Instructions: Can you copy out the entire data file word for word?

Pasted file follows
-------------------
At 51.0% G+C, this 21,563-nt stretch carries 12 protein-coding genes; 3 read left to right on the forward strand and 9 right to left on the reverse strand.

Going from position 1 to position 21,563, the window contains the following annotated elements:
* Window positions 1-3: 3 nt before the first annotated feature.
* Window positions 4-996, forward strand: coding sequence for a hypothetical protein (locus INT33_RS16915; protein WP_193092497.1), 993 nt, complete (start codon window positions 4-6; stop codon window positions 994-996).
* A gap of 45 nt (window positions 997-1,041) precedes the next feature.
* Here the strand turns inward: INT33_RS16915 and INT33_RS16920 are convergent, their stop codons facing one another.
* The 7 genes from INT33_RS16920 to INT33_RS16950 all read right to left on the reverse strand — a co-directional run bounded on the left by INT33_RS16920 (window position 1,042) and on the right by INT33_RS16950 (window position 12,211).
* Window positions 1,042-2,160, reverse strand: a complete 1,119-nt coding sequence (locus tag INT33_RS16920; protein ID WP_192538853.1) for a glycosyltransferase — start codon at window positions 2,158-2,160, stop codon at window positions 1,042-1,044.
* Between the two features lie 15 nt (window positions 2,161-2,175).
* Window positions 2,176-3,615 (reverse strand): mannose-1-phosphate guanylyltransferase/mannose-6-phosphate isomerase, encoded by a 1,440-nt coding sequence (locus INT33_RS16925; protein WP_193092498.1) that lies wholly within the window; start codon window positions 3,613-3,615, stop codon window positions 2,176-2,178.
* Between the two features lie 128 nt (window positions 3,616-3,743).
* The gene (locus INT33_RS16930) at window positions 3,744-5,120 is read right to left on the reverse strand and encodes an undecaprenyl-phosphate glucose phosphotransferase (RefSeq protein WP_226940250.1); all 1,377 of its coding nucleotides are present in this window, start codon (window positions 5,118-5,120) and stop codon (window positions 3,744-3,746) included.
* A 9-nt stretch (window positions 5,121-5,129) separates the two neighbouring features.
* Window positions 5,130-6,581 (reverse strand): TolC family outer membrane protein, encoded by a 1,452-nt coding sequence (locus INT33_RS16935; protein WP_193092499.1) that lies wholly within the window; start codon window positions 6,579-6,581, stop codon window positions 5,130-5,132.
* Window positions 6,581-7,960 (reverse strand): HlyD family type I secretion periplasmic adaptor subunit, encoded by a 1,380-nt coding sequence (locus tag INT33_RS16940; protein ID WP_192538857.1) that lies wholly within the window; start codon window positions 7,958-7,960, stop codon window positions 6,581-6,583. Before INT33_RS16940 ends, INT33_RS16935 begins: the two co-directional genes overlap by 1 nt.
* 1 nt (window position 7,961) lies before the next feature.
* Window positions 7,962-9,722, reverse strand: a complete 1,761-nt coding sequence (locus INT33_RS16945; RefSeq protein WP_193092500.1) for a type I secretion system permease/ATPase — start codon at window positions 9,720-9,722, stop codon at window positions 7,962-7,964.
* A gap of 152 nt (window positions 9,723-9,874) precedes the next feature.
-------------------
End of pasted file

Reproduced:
At 51.0% G+C, this 21,563-nt stretch carries 12 protein-coding genes; 3 read left to right on the forward strand and 9 right to left on the reverse strand.

Going from position 1 to position 21,563, the window contains the following annotated elements:
* Window positions 1-3: 3 nt before the first annotated feature.
* Window positions 4-996, forward strand: coding sequence for a hypothetical protein (locus INT33_RS16915; protein WP_193092497.1), 993 nt, complete (start codon window positions 4-6; stop codon window positions 994-996).
* A gap of 45 nt (window positions 997-1,041) precedes the next feature.
* Here the strand turns inward: INT33_RS16915 and INT33_RS16920 are convergent, their stop codons facing one another.
* The 7 genes from INT33_RS16920 to INT33_RS16950 all read right to left on the reverse strand — a co-directional run bounded on the left by INT33_RS16920 (window position 1,042) and on the right by INT33_RS16950 (window position 12,211).
* Window positions 1,042-2,160, reverse strand: a complete 1,119-nt coding sequence (locus tag INT33_RS16920; protein ID WP_192538853.1) for a glycosyltransferase — start codon at window positions 2,158-2,160, stop codon at window positions 1,042-1,044.
* Between the two features lie 15 nt (window positions 2,161-2,175).
* Window positions 2,176-3,615 (reverse strand): mannose-1-phosphate guanylyltransferase/mannose-6-phosphate isomerase, encoded by a 1,440-nt coding sequence (locus INT33_RS16925; protein WP_193092498.1) that lies wholly within the window; start codon window positions 3,613-3,615, stop codon window positions 2,176-2,178.
* Between the two features lie 128 nt (window positions 3,616-3,743).
* The gene (locus INT33_RS16930) at window positions 3,744-5,120 is read right to left on the reverse strand and encodes an undecaprenyl-phosphate glucose phosphotransferase (RefSeq protein WP_226940250.1); all 1,377 of its coding nucleotides are present in this window, start codon (window positions 5,118-5,120) and stop codon (window positions 3,744-3,746) included.
* A 9-nt stretch (window positions 5,121-5,129) separates the two neighbouring features.
* Window positions 5,130-6,581 (reverse strand): TolC family outer membrane protein, encoded by a 1,452-nt coding sequence (locus INT33_RS16935; protein WP_193092499.1) that lies wholly within the window; start codon window positions 6,579-6,581, stop codon window positions 5,130-5,132.
* Window positions 6,581-7,960 (reverse strand): HlyD family type I secretion periplasmic adaptor subunit, encoded by a 1,380-nt coding sequence (locus tag INT33_RS16940; protein ID WP_192538857.1) that lies wholly within the window; start codon window positions 7,958-7,960, stop codon window positions 6,581-6,583. Before INT33_RS16940 ends, INT33_RS16935 begins: the two co-directional genes overlap by 1 nt.
* 1 nt (window position 7,961) lies before the next feature.
* Window positions 7,962-9,722, reverse strand: a complete 1,761-nt coding sequence (locus INT33_RS16945; RefSeq protein WP_193092500.1) for a type I secretion system permease/ATPase — start codon at window positions 9,720-9,722, stop codon at window positions 7,962-7,964.
* A gap of 152 nt (window positions 9,723-9,874) precedes the next feature.